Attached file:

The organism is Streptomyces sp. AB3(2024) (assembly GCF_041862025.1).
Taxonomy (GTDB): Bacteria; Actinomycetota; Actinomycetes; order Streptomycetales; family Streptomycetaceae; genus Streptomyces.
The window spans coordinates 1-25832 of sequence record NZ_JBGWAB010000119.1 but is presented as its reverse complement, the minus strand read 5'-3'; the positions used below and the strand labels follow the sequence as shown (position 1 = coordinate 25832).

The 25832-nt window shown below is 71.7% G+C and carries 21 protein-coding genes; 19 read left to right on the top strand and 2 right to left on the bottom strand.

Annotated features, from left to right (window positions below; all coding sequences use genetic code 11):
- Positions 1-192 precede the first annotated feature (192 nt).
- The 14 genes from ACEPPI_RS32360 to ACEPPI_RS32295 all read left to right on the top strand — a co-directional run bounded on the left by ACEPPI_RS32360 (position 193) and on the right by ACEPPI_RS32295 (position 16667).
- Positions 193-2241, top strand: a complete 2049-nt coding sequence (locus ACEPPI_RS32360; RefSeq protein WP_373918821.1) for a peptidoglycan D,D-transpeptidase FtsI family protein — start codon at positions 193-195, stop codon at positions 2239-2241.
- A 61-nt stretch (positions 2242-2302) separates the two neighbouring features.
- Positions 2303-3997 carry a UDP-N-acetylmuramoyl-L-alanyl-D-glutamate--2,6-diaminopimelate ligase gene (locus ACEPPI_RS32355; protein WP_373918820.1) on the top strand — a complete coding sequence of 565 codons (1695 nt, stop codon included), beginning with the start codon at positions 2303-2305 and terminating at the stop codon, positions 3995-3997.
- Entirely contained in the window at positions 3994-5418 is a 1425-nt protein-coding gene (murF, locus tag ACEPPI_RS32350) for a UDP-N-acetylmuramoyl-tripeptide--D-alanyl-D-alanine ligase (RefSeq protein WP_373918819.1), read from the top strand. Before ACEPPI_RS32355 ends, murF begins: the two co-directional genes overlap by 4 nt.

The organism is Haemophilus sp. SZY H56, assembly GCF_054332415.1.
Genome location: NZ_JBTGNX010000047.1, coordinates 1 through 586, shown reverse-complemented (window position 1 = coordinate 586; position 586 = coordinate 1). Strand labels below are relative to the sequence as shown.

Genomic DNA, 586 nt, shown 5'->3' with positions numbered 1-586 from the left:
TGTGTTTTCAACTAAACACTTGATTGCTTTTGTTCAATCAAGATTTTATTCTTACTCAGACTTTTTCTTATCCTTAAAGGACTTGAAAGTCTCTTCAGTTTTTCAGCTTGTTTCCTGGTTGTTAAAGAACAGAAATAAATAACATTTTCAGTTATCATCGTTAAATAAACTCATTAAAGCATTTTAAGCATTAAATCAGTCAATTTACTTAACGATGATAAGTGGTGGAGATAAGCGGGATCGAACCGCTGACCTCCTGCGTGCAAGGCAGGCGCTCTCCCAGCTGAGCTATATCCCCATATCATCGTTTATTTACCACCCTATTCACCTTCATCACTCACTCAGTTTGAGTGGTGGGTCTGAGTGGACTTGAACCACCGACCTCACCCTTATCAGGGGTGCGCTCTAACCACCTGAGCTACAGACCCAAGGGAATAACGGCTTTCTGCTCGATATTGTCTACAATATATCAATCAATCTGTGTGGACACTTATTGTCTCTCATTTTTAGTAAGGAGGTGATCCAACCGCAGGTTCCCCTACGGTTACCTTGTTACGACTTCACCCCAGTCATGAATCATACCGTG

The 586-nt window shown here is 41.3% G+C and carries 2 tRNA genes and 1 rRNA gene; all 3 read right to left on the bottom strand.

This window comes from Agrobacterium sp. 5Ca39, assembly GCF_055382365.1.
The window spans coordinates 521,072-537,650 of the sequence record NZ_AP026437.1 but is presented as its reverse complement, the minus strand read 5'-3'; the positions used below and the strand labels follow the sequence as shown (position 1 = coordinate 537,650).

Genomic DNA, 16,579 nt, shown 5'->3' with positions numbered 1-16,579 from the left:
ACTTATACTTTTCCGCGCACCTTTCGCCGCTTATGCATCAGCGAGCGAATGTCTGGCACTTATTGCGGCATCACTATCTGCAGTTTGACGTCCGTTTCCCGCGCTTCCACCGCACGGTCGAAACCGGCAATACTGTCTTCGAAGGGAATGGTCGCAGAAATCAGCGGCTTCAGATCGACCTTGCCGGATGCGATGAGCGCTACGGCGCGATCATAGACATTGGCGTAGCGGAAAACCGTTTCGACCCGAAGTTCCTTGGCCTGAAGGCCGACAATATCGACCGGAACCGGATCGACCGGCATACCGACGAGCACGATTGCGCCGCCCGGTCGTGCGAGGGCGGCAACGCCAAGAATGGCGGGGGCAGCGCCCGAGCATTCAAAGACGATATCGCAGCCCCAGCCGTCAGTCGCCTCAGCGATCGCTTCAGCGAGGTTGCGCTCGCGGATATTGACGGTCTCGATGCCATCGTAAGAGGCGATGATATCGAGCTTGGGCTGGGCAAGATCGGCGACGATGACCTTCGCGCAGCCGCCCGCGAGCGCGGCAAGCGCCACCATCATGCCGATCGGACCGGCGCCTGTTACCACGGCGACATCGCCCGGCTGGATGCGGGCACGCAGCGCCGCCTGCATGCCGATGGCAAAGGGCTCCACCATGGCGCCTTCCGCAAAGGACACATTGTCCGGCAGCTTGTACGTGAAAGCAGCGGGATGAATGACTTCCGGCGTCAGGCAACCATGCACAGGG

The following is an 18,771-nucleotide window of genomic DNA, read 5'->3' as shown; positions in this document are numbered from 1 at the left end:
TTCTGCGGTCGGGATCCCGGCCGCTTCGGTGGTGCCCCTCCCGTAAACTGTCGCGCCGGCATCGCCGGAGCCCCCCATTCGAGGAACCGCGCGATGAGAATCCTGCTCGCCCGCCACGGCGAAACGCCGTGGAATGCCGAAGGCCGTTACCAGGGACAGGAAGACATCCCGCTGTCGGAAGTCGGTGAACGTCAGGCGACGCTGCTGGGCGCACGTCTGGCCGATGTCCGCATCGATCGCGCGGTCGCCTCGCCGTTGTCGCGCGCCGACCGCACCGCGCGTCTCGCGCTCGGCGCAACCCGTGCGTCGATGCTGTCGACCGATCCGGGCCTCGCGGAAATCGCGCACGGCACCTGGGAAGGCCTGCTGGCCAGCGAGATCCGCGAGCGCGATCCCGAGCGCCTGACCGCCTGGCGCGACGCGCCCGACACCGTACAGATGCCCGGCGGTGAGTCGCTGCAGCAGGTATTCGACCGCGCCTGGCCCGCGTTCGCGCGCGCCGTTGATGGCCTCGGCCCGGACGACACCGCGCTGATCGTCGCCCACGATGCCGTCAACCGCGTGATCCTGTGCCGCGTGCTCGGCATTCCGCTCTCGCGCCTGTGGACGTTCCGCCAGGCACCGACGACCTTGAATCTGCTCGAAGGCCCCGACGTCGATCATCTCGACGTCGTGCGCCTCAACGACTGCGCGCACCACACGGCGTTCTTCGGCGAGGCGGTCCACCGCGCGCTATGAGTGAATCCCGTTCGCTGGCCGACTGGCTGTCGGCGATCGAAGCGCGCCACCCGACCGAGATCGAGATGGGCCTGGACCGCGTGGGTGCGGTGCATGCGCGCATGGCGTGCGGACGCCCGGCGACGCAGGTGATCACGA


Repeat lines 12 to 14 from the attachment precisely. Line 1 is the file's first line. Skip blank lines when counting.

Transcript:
The organism is Haemophilus sp. SZY H56, assembly GCF_054332415.1.
Genome location: NZ_JBTGNX010000047.1, coordinates 1 through 586, shown reverse-complemented (window position 1 = coordinate 586; position 586 = coordinate 1). Strand labels below are relative to the sequence as shown.

Genomic DNA, 586 nt, shown 5'->3' with positions numbered 1-586 from the left: